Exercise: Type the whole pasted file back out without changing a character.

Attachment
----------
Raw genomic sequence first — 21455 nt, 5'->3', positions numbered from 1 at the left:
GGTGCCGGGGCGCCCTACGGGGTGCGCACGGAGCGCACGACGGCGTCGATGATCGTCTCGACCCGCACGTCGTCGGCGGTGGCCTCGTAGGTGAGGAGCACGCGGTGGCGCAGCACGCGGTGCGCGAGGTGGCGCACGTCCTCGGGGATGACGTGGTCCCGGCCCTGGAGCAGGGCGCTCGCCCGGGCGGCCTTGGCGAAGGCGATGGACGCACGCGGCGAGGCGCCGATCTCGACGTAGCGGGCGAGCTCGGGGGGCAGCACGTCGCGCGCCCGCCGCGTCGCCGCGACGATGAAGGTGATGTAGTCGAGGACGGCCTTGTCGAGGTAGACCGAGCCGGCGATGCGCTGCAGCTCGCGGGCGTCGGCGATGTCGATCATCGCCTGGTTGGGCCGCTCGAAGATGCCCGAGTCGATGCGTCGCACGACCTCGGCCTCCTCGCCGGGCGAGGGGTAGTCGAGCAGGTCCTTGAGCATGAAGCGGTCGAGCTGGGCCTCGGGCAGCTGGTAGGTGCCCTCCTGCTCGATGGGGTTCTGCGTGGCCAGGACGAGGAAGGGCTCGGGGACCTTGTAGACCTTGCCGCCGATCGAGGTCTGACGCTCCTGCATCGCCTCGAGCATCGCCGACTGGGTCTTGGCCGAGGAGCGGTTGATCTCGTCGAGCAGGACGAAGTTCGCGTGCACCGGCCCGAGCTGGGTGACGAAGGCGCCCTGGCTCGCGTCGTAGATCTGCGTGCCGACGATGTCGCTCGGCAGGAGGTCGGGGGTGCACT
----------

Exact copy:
Raw genomic sequence first — 21455 nt, 5'->3', positions numbered from 1 at the left:
GGTGCCGGGGCGCCCTACGGGGTGCGCACGGAGCGCACGACGGCGTCGATGATCGTCTCGACCCGCACGTCGTCGGCGGTGGCCTCGTAGGTGAGGAGCACGCGGTGGCGCAGCACGCGGTGCGCGAGGTGGCGCACGTCCTCGGGGATGACGTGGTCCCGGCCCTGGAGCAGGGCGCTCGCCCGGGCGGCCTTGGCGAAGGCGATGGACGCACGCGGCGAGGCGCCGATCTCGACGTAGCGGGCGAGCTCGGGGGGCAGCACGTCGCGCGCCCGCCGCGTCGCCGCGACGATGAAGGTGATGTAGTCGAGGACGGCCTTGTCGAGGTAGACCGAGCCGGCGATGCGCTGCAGCTCGCGGGCGTCGGCGATGTCGATCATCGCCTGGTTGGGCCGCTCGAAGATGCCCGAGTCGATGCGTCGCACGACCTCGGCCTCCTCGCCGGGCGAGGGGTAGTCGAGCAGGTCCTTGAGCATGAAGCGGTCGAGCTGGGCCTCGGGCAGCTGGTAGGTGCCCTCCTGCTCGATGGGGTTCTGCGTGGCCAGGACGAGGAAGGGCTCGGGGACCTTGTAGACCTTGCCGCCGATCGAGGTCTGACGCTCCTGCATCGCCTCGAGCATCGCCGACTGGGTCTTGGCCGAGGAGCGGTTGATCTCGTCGAGCAGGACGAAGTTCGCGTGCACCGGCCCGAGCTGGGTGACGAAGGCGCCCTGGCTCGCGTCGTAGATCTGCGTGCCGACGATGTCGCTCGGCAGGAGGTCGGGGGTGCACT